The Drawing of the Dark, by Tim Powers
8/10, a somewhat scattered supernatural adventure in medieval Europe
It is a fairly well-established fact that I am a huge Tim Powers fan. I haven’t posted reviews of all his books–I read “Expiration Date,” “Earthquake Weather,” and “Last Call” before starting this blog–but I have reviewed The Anubis Gates, one of my favorite time-travel “Olde Worlde” stories.
So I was looking forward to “The Drawing of the Dark,” another chapter in his Fisher King universe, which is just like ours except for the supernatural/occult world that underlies it, a world ruled by Kings, in the east and the west. In Vienna in the 1600s, the West is weak, and the King of the East, wielding the Turkish army like a sword, intends to strike at its heart.
None of this is known to Irish mercenary Brian Duffy. All he knows is that he’s hungry and friendless in Venice, until a mysterious old man offers him the job of bouncer at a tavern in Vienna. He sees some strange things on the road to Vienna, but arrives there safely, to find that Epiphany, the girl he loved many years ago, is now a widow working in the kitchen. The tavern is a converted monastery, and also a brewery, whose famous Herzwesten Bock beer is due to be released in Easter.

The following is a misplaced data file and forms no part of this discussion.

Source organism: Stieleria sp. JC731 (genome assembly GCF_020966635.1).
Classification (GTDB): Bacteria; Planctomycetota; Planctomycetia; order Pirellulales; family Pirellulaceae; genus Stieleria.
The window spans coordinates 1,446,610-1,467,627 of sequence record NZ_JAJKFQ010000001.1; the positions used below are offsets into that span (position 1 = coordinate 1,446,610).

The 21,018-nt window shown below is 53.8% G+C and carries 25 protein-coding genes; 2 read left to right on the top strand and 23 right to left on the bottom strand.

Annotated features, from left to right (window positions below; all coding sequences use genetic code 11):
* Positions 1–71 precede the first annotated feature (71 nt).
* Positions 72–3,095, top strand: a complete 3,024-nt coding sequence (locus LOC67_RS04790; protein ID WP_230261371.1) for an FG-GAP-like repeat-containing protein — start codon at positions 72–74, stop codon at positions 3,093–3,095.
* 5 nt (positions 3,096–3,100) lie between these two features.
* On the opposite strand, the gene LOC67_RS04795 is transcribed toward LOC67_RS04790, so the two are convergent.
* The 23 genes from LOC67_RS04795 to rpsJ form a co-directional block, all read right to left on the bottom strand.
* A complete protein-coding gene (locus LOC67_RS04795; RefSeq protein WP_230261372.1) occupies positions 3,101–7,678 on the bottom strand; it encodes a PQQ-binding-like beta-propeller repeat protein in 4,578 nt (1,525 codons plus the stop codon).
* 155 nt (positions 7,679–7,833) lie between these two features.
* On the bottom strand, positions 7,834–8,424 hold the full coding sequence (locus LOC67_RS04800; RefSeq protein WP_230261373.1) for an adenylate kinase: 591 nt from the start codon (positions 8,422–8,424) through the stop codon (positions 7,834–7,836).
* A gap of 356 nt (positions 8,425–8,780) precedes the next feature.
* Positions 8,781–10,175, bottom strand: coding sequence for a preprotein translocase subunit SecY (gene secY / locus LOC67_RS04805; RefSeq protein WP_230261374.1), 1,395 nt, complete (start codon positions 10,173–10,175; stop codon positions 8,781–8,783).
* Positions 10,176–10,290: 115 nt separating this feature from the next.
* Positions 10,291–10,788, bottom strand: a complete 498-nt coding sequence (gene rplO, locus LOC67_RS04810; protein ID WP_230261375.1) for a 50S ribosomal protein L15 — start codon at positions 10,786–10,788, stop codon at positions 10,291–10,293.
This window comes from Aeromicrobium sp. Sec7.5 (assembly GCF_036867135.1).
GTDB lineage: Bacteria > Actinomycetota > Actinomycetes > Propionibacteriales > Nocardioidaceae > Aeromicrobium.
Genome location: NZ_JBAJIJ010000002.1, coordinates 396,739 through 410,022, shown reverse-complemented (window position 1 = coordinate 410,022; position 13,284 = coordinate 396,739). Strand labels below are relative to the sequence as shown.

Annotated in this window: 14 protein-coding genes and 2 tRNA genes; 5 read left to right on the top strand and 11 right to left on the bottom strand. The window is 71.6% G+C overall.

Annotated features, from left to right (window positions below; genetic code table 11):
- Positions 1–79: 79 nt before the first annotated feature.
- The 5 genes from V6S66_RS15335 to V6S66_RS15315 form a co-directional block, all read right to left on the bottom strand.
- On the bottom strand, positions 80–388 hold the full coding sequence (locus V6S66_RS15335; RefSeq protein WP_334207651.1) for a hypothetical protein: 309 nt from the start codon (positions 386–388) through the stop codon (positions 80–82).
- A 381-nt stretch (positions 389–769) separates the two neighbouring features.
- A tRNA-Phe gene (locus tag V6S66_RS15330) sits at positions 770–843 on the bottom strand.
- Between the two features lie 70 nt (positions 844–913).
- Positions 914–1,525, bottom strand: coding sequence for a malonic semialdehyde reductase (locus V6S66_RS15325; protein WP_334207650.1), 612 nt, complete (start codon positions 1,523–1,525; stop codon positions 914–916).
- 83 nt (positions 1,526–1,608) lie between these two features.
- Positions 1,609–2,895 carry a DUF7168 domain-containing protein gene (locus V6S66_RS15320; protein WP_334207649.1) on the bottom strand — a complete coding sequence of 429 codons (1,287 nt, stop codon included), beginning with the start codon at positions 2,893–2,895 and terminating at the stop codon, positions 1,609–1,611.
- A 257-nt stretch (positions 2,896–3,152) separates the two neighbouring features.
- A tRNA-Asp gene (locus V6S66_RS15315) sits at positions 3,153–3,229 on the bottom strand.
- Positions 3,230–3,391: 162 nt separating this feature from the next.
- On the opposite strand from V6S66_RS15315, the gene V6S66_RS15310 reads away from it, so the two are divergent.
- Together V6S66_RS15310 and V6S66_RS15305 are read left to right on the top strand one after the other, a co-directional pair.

Strange things continue to swirl around Duffy, from a ship of Vikings sailing down the Danau to hideous flying creatures attacking him. When the old man joins Duffy in the tavern, he reveals that the Herzwesten Dark beer, due to be drawn on All Hallow’s Eve, is actually a source of power and renewal for the Western King, and that the Turkish army’s attack has been planned to steal the Dark, or corrupt it if that is not possible.
Duffy himself is excellently drawn as the reluctant hero, though there is more hero in him than he knows. Powers paints a vivid picture of medieval Vienna, with his usual cast of eccentric and delightful characters, and the ins and outs of magic are as well thought-out as usual. But Duffy’s reluctance to get involved and distance from the center of the action makes him a difficult vantage point to narrate the story from. In “Last Call,” Powers has a similar hero, but his own story is more compelling in this case, and he is much more of a central figure. All Duffy wants is for things to quiet down so he can rest.
While the story is still engaging and tense, with several twists and turns, it isn’t quite up to the rest of Powers’ works. For a completist (like me), it’s definitely worth reading, but if you’re looking for an introduction to Powers, try The Anubis Gates, Last Call, or Declare.